Foreclosure Pros and Cons
Buying a foreclosure is often faster than purchasing a short sale. Plus, buyers often can negotiate closing costs and price in foreclosure sales, Elaine Zimmermann, a real estate investor in Memphis, Tenn., told Bankrate.com. However, abandoned homes in foreclosure can deteriorate very quickly so the buyer may need to weigh the condition of the home and whether they want a fixer upper. Scarred walls and carpets and appliances that were damaged by the former owner are not uncommon in a foreclosure, says David Richardson, an inspector in the Detroit area who’s certified by the American Society of Home Inspectors.
Short Sales Pros and Cons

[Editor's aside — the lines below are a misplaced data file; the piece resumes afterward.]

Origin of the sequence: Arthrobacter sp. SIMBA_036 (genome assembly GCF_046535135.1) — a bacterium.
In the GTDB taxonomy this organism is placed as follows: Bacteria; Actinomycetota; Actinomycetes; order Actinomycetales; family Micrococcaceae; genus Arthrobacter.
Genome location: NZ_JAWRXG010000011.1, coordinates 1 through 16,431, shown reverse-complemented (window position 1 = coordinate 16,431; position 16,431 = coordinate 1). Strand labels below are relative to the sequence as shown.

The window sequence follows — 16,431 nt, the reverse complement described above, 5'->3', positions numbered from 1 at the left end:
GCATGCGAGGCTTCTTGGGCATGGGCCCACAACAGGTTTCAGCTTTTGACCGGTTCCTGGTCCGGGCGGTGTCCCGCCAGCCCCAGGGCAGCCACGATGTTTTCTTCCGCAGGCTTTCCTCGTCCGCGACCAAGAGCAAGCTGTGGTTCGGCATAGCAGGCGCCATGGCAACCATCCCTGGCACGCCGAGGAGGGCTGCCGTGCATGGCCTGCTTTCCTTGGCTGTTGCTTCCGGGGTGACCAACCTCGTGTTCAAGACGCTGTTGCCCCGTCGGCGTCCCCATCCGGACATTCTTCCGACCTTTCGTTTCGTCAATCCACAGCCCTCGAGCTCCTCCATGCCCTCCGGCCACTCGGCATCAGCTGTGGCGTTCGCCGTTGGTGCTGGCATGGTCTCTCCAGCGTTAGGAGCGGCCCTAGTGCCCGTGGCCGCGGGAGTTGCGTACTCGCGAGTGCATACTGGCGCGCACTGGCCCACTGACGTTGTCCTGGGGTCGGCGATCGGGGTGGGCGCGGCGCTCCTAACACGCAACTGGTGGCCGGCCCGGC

A short-sale home is still owned by the occupant, so it tends to be in better condition than a foreclosure, experts say. “The short sale is, in my opinion, far better than buying a foreclosure because the home is generally in better condition because it’s been occupied,” says Gwen Daubenmeyer, a certified distressed property expert with RE/MAX in Detroit. “The utilities have been maintained, usually the lawn is maintained, those kinds of things.” But short sales often can take a longer time than a foreclosure to close. However, the federal Home Affordable Foreclosure Alternatives program, may be able to help speed up the short-sale process since it has created a timeline to hold lenders accountable, but still “it’s not perfect by any means,” Daubenmeyer says.